e6 (and c41) processing at home temp. control

Discussion in 'Film and Processing' started by bruce_erickson|1, Jan 14, 2011.

  1. For those of you who do home processing of slide film (E6), how do you maintain temperature control? I would rather not have to purchase special equipment but my usual b&w film temp. control methods probably won't work with E6. (I use a developing tray with water at 68 deg. F and put my beakers with developer, stop, fix in that and wait until developer temp has reached 68. I have a jug of slightly warmer water that I use to maintain the water temp in the tray. Sometimes, but usually not, I also pre-wash the film to bring the tank up to temp.)
  2. Same thing for E6/C41, just use a dishwashing tub or other plastic container.
  3. In a 550F room on a ceramic tile counter top I placed a 6 inch deep plastic storage box, filled it half full with 1100 F water, inserted a second plastic storage box and filled it half full of 1050 F water into which I put a manual roller base and Jobo tank with 18 sheets of Portra film. The chemicals were brought up to temp in a sink of hot water. Chemical temperature shifted 10F from the start of processing to the end of processing. Chemicals were up to processing temperature of 1000 F prior to filling the plastic storage boxes with hot water.
  4. Bruce, look on ebay and try to get a Precision Model 183 or similar sized Water Bath. They are used in laboratories to precisely control water temp. I picked one up a couple of years ago for about $30 plus maybe $20 for shipping. Look in Business/Industrial -> Health Care/Lab and Life Science ->Lab Equipment -> Heating and Cooling -> Water Baths. There is one there now, a model 180, for buy it now price of $55 + $23 shipping. It is slightly smaller than my 183, but will easily hold your chem bottles. It will hold temp to +-0.5 degrees, without messing around with plastic tubs full of water, etc. Actually, I looked closer at this one, it's a model 184 which is a bit larger than mine, so it would also hold a gallon of wash water too.
    Now if I could just find E-6 chems for sale somewhere in the US...
  5. Michael. Thanks for the ebay link. You posed a question about getting chemistry -- is that a big problem?
  6. Well, Kodak no longer makes the E-6 5 liter kit, which was my standard for years. I am looking into the 10 liter chems, and splitting them up somehow, but no one seems to carry all the various chems needed at any given time. Freestyle has the Arista 3-step E-6 kits, but they are expensive, and I have never used one. I may try a 1 quart kit, run 8 rolls through it and see how it goes. I have used Tetenal kits in the past, but they are not available in the US.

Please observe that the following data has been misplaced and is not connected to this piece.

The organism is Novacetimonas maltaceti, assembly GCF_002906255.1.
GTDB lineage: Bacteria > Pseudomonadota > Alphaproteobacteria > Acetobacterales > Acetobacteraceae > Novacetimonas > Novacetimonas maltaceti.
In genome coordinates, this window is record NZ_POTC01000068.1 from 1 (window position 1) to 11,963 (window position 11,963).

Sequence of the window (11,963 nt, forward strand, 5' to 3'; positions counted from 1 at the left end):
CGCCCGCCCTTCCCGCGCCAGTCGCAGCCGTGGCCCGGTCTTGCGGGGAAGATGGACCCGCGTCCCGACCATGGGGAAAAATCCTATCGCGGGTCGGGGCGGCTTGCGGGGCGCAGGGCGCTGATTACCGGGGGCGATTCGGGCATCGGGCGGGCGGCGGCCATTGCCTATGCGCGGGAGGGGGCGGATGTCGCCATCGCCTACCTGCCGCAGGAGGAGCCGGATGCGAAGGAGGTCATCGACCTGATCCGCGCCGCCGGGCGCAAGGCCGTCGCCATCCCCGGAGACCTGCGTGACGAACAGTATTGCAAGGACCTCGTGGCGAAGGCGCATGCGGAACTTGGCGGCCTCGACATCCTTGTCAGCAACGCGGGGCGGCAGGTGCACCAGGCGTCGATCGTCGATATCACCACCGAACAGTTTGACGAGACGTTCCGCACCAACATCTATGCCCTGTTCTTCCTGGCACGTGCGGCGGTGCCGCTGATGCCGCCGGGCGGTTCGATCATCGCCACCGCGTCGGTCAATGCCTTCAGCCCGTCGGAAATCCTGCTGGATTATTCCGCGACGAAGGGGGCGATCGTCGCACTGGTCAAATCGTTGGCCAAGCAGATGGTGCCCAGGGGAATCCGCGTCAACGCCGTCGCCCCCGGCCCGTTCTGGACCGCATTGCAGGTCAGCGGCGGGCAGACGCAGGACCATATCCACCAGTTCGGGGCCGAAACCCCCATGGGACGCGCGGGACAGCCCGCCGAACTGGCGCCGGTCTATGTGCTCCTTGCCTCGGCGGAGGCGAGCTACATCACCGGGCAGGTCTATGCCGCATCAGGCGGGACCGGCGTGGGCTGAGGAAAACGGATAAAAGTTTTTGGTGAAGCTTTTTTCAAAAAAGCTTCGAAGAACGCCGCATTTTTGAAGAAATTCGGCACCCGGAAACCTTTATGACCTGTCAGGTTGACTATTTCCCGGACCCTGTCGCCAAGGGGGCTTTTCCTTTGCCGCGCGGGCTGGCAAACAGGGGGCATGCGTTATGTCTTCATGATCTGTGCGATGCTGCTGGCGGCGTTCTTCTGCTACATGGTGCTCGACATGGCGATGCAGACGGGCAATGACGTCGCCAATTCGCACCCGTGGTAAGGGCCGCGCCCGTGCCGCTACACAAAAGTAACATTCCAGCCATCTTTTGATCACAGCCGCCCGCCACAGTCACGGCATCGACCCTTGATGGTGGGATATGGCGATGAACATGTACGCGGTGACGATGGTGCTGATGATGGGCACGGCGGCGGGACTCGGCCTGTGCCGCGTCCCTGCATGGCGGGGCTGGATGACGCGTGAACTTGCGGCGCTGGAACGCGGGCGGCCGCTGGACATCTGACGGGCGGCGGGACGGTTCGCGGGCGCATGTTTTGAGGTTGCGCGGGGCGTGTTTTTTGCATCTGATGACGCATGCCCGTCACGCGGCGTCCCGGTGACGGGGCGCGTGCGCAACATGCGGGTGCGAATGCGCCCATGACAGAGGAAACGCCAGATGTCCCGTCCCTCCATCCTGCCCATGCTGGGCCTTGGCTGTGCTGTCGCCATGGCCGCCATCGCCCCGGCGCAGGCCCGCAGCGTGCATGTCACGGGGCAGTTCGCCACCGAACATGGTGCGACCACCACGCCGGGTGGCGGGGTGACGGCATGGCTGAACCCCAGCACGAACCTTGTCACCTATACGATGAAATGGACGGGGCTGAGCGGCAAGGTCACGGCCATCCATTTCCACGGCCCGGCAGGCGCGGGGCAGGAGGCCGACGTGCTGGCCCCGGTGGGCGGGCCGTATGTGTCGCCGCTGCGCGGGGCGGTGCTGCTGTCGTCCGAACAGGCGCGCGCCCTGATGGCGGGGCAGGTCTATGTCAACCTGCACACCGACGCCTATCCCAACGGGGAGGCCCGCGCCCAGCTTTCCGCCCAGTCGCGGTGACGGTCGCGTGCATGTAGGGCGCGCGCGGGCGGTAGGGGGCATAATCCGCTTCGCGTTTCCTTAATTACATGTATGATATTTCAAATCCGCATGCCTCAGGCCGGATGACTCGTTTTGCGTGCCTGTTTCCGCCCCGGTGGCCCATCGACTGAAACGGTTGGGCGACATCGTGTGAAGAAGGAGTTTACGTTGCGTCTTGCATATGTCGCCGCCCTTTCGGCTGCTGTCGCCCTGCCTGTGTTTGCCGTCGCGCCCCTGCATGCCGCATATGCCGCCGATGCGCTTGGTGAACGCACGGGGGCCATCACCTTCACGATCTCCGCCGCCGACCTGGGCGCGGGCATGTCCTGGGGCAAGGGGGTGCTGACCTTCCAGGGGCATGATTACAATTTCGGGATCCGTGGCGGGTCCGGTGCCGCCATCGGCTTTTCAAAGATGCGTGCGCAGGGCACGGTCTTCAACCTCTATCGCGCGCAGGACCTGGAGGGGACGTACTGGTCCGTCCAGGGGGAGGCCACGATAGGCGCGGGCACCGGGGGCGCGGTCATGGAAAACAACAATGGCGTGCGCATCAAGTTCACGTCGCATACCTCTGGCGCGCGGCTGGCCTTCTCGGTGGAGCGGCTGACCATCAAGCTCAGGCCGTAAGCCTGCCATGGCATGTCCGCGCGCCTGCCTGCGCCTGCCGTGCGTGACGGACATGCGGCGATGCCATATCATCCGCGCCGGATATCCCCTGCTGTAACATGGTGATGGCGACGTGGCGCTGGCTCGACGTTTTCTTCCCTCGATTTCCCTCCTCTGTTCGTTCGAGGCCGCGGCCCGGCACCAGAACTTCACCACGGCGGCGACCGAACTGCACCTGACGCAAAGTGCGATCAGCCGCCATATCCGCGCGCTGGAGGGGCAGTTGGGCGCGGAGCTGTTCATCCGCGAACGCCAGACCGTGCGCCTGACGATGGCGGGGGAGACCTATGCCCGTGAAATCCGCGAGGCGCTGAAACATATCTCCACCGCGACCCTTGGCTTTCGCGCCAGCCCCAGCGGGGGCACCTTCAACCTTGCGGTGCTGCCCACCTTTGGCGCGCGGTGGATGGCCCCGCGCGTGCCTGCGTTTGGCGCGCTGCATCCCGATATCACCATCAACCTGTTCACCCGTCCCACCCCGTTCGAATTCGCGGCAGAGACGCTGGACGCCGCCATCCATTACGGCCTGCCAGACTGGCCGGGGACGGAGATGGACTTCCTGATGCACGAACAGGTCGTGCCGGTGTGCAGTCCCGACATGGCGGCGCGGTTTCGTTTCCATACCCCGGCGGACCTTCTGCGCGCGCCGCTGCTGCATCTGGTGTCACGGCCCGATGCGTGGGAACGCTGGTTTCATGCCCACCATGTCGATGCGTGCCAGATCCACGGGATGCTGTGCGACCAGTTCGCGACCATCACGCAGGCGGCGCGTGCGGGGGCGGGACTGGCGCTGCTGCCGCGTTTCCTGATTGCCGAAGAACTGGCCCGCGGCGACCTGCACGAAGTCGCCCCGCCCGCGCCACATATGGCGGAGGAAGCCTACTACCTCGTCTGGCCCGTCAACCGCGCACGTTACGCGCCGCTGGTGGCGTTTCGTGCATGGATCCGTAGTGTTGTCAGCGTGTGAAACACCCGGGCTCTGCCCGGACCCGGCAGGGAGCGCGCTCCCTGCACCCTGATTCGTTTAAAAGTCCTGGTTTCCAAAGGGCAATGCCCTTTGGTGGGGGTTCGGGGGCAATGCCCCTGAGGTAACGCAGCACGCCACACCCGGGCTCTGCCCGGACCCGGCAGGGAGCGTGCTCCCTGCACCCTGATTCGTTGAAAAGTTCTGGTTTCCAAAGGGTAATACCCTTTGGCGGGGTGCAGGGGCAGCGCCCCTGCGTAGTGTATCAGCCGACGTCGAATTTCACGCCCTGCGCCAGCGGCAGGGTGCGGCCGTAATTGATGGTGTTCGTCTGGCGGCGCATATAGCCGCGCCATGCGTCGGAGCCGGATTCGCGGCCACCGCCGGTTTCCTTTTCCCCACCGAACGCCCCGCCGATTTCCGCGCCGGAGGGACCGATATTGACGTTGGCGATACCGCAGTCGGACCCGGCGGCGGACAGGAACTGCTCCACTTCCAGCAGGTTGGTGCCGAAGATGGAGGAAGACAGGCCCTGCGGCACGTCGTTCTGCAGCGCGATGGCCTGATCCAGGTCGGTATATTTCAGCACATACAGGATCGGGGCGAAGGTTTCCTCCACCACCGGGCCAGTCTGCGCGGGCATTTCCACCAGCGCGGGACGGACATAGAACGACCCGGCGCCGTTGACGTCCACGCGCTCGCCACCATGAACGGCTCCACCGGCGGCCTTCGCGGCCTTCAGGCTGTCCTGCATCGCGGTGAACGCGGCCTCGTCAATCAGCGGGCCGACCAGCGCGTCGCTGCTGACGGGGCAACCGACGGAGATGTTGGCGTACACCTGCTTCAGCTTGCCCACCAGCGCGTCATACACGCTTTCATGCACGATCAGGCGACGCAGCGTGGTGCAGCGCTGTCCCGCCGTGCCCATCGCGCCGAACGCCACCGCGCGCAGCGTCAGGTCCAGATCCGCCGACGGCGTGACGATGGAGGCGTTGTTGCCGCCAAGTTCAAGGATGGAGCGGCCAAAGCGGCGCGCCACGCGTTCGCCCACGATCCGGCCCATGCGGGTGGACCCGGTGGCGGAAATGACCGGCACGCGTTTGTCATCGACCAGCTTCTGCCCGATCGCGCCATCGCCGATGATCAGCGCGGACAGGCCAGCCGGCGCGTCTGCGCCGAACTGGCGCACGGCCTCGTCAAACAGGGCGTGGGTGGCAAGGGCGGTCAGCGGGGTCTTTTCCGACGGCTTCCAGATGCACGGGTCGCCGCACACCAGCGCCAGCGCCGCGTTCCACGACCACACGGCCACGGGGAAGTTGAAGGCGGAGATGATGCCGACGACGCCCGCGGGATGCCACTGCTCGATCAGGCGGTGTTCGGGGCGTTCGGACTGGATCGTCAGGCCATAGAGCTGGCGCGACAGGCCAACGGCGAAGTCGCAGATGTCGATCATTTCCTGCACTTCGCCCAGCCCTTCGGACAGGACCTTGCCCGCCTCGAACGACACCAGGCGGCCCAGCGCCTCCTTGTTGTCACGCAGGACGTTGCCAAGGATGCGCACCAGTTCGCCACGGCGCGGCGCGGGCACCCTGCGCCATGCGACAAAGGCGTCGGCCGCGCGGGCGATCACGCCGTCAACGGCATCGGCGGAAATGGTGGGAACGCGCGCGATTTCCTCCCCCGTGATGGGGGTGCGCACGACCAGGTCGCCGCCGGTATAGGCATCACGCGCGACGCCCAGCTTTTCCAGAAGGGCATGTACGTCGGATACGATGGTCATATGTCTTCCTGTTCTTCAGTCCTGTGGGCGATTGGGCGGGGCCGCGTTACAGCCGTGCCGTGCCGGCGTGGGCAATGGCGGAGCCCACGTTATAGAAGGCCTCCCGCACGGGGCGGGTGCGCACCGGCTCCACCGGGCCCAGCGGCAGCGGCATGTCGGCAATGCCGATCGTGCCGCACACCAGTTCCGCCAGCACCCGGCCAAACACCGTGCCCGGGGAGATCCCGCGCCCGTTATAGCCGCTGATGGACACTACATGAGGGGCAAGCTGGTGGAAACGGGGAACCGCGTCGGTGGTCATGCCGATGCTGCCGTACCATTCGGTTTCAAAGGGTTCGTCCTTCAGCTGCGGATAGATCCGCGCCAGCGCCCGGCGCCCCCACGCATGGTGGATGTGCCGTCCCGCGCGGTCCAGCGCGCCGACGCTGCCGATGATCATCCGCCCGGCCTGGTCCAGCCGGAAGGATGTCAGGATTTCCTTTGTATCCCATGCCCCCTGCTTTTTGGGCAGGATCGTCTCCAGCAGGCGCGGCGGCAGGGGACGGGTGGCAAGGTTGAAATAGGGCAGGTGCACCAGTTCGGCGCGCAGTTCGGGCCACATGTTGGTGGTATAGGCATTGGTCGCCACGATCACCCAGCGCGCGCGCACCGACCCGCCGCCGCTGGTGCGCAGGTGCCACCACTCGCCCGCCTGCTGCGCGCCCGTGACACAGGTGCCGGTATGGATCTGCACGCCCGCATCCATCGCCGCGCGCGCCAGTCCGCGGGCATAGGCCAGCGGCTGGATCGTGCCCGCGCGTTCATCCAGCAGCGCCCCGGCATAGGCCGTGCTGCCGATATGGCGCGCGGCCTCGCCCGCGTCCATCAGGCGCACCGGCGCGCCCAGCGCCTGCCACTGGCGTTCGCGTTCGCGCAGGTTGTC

C-41 seems to be no problem as far as chems are concerned.
    Just a sidenote for you Bruce. I developed E6 for years without the Precision water bath. It was always a pain adding more hot water, etc, when making a longer run and keeping the temps stable. For me the $75 or so was a no brainer. It's also much cheaper than getting a used Jobo processor, if you can find one, and also more accurate temperature was and better built.
  7. Bruce, most of your home kits have a temp between 80-104 degrees. Warmer the temp the shorter the developing time. (Its in the instructions that come with the kit) I warm up the chems in the microwave, prewash at 105, add developer@ 104 degrees, at the end of 3.5 min of developement I have lost about 1-2 degrees. Still over 100 degrees. Have never had a problem.
  8. While there is reason for the tolerances that Kodak and Fuji publish for the processing steps, they're tighter than you probably need, and exaggerated. The FirstDev really is critical, too warm and you're pushing, way too warm and you'll pucker the emulsion. However, E-6 is run at 38 degrees. Note that body temperature is 37 degrees. Your skin is incredibly sensitive to temperature changes within a few degrees of your target, so a basic thermometer clipped to a corner of the water bath combined with having your fingers in the bath make an outstanding alarm system.
    Keep a source of hot water handy. If you sense the bath is cooling during the bleach and the thermometer confirms it, pour some hot water into the bath. I have never seen reticulation, I don't think you really run any risk of that unless you absurdly overheat the water or walk away during the wash and forget about it overnight.
    Also note that once you've rinsed the FirstDev out, every single step is "run to completion" and all you have to make sure is that you give it enough time and enough temperature to fully complete. I've always found that the published time for ColorDev was way low, the manager of one of the late pro labs in Seattle (ProLab, actually) suggested six minutes instead of four, and I've never regretted it. I jacked up the bleach from six to ten, the fix from three to four, and added at least one extra wash. I don't think the stabilizer needs any extra time.
    The extra time on those three steps goes a long way to compensate for any weakness of chemistry (like using ColorDev that's two weeks old when experience says to only keep it for ten days) or lowering temps. I never had a single disappointing batch after making those time changes, either by hand in SS tanks, in a JOBO, or in my Sidekick.

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